Ajax Hote
Hall of Fame & Tributes

This page is humbly dedicated in remembering and honoring all the wonderful, exceptionally gifted artists who have believed and contributed to our vision in their own special way.

With their distinctive talent and uniqueness, they have forever carved their imprints both in our hotel’s legacy and in our hearts!

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Corbidge John
Ajax Hotel
Corbidge John Biography

Born in 1935 - Died in 2003

Corbidge attended school in Glasgow and later in Elstree, London, where visits to local film studios sparked his imagination. He studied at the Sheffield College of Arts (1944) and the Sheffield College of Arts and Crafts (1951), where he was influenced by former Prix de Rome scholar Eric Jones. His tutor’s passion for Italian art left a lasting impact on Corbidge’s artistic style.

In 1956, Corbidge earned a Fine Art degree and moved to Italy. He lived and worked in various locations, teaching painting in outdoor classes during the summers in central Italy. He gained recognition for his art and began exhibiting in important group shows alongside renowned artists.

In 1960, Corbidge held a one-man show at the Gallery Antares in Rome, garnering praise from Italian art critic Michele Biancale. Following this, Corbidge exhibited in Cyprus, where he also executed mosaics and bas-reliefs in Limassol. He held numerous one-man shows and participated in group exhibitions across Europe and the United States, earning critical acclaim and establishing himself as a prominent artist.

In 1965, Corbidge settled in Athens, Greece, and became deeply inspired by Greek music, poetry, and folklore. He held several one-man shows in Athens and Nicosia and designed theatre sets for an American repertory company.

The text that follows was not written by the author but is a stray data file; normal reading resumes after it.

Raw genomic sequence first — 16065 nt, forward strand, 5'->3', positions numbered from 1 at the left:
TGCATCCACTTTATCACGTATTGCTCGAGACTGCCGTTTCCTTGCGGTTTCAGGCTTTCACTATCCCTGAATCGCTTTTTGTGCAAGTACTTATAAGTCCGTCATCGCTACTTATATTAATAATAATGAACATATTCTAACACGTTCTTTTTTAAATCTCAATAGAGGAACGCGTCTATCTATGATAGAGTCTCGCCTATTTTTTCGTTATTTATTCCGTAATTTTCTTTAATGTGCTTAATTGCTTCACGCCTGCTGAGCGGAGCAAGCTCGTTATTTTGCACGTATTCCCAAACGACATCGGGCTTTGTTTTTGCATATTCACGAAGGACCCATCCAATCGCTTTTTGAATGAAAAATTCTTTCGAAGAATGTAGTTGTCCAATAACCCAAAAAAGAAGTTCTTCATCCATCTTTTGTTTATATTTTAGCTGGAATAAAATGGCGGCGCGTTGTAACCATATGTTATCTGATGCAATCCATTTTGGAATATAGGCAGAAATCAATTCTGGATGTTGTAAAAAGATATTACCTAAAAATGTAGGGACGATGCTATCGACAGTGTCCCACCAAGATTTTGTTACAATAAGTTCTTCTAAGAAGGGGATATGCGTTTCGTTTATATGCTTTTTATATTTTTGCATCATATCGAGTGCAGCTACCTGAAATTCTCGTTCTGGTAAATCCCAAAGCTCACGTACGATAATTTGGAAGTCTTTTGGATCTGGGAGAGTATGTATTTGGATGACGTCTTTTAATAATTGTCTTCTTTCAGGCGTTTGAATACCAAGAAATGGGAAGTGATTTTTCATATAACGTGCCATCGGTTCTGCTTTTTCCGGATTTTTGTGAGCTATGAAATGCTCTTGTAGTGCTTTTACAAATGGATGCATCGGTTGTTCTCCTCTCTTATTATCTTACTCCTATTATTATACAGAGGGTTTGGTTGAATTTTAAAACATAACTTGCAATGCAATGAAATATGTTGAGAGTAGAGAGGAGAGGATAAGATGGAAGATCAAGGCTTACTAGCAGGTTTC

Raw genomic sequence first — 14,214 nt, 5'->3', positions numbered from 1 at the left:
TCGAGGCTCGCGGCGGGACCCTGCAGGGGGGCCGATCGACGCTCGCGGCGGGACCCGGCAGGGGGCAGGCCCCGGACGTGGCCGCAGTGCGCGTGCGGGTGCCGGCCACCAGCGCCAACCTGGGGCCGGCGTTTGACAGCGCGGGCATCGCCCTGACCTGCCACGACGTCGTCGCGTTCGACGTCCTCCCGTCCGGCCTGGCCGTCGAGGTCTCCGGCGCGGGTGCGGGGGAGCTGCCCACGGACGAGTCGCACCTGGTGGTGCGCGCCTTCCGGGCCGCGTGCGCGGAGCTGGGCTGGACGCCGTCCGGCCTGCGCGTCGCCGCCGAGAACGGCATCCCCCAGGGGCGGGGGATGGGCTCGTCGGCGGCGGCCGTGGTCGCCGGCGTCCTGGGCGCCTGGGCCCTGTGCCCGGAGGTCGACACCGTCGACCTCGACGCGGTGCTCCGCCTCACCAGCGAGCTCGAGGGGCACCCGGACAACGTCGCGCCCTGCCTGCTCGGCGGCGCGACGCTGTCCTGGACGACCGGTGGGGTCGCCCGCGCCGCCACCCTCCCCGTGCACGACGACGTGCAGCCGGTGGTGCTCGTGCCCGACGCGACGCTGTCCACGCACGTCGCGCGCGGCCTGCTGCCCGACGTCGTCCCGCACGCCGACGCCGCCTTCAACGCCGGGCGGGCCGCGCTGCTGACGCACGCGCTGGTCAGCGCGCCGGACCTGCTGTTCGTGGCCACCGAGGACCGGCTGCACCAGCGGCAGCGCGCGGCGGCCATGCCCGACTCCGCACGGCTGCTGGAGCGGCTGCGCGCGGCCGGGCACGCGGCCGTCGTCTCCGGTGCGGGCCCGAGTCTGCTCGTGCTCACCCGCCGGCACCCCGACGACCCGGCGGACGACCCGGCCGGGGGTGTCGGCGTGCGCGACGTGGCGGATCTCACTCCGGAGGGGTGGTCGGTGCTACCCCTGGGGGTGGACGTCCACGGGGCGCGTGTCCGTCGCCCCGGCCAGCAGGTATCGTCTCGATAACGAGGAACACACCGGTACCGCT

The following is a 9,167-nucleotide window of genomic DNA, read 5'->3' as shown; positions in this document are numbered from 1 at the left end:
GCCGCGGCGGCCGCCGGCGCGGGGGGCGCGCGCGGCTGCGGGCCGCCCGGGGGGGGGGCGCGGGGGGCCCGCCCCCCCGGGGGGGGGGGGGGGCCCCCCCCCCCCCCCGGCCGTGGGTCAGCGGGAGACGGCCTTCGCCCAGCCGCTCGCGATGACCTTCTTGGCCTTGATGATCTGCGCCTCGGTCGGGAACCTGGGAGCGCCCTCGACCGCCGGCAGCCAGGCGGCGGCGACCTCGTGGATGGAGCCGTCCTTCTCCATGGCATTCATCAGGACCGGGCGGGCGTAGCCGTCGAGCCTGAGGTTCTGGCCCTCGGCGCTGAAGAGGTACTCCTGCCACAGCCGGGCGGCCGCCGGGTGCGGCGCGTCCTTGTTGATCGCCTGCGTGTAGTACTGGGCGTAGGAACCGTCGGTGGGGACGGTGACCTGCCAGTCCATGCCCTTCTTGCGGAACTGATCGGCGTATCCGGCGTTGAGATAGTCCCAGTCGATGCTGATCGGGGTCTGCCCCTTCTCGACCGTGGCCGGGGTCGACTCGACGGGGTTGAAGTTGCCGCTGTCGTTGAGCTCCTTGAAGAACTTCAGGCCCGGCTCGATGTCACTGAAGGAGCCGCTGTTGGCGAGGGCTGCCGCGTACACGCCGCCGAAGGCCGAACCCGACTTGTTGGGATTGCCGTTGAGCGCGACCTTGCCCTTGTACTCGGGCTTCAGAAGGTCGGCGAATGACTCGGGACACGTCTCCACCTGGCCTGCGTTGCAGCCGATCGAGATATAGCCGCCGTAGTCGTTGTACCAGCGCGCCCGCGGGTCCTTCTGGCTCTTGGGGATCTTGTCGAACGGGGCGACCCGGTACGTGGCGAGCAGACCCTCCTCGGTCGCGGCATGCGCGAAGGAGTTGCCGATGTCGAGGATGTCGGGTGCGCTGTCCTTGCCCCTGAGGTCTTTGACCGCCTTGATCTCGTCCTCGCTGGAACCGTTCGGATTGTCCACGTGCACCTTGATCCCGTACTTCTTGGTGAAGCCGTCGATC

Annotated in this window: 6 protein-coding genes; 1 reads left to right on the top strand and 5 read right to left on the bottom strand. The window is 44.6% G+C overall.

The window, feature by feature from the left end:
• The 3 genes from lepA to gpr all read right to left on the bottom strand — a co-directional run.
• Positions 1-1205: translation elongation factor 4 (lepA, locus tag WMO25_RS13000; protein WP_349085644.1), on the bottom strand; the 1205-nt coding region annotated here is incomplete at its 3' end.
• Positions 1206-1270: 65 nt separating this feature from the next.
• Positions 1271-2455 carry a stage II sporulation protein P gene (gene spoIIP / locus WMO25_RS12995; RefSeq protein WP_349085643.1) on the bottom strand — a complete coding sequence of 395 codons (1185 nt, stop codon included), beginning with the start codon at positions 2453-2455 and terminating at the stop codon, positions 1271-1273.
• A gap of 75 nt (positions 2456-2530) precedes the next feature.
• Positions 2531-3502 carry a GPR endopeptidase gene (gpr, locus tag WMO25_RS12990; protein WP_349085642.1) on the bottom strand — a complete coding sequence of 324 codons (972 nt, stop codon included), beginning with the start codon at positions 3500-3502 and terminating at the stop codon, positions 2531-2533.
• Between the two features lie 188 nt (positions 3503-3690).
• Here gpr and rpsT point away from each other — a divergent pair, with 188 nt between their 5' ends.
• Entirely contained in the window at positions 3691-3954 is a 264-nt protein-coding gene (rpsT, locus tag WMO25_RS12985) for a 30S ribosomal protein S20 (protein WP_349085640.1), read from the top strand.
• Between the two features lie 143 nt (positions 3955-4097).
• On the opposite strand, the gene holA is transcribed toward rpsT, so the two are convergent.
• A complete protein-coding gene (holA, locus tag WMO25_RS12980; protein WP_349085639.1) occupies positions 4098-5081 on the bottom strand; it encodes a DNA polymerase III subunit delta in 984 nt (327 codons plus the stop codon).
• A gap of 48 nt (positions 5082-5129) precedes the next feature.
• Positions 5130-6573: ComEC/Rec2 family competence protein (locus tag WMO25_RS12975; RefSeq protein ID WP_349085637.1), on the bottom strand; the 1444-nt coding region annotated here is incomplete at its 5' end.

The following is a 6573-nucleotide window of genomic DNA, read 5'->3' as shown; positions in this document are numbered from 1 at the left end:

During the Greek Military Junta in 1968, Corbidge returned to Cyprus, where he held a one-man show at the Hilton, Nicosia, and decided to settle permanently in 1969. The Turkish invasion of Cyprus in 1974 led to the loss of his home and studio, but he continued creating art, focusing on the Cyprus tragedy in a series called “Bitter Sun.”

Throughout the 1970s and 1980s, Corbidge held numerous one-man shows in Italy, focusing on the Cyprus tragedy and raising awareness about the conflict. He also created murals, stained glass, and stone-incised murals for public buildings in Cyprus.

In the late 1990s and early 2000s, Corbidge continued to exhibit his work in Cyprus, Germany, and Greece. His final exhibitions took place in Nicosia at the Apocalypse Gallery in 2003. Before his death, Corbidge completed a series of frescoes at the All Saints Church in Cape Aspro, Pissouri, Cyprus, which remains open to visitors.

Throughout his career, John Corbidge pursued a powerful, personal vision in his art, avoiding compromises and maintaining his artistic integrity. His work can be found in private and national collections worldwide.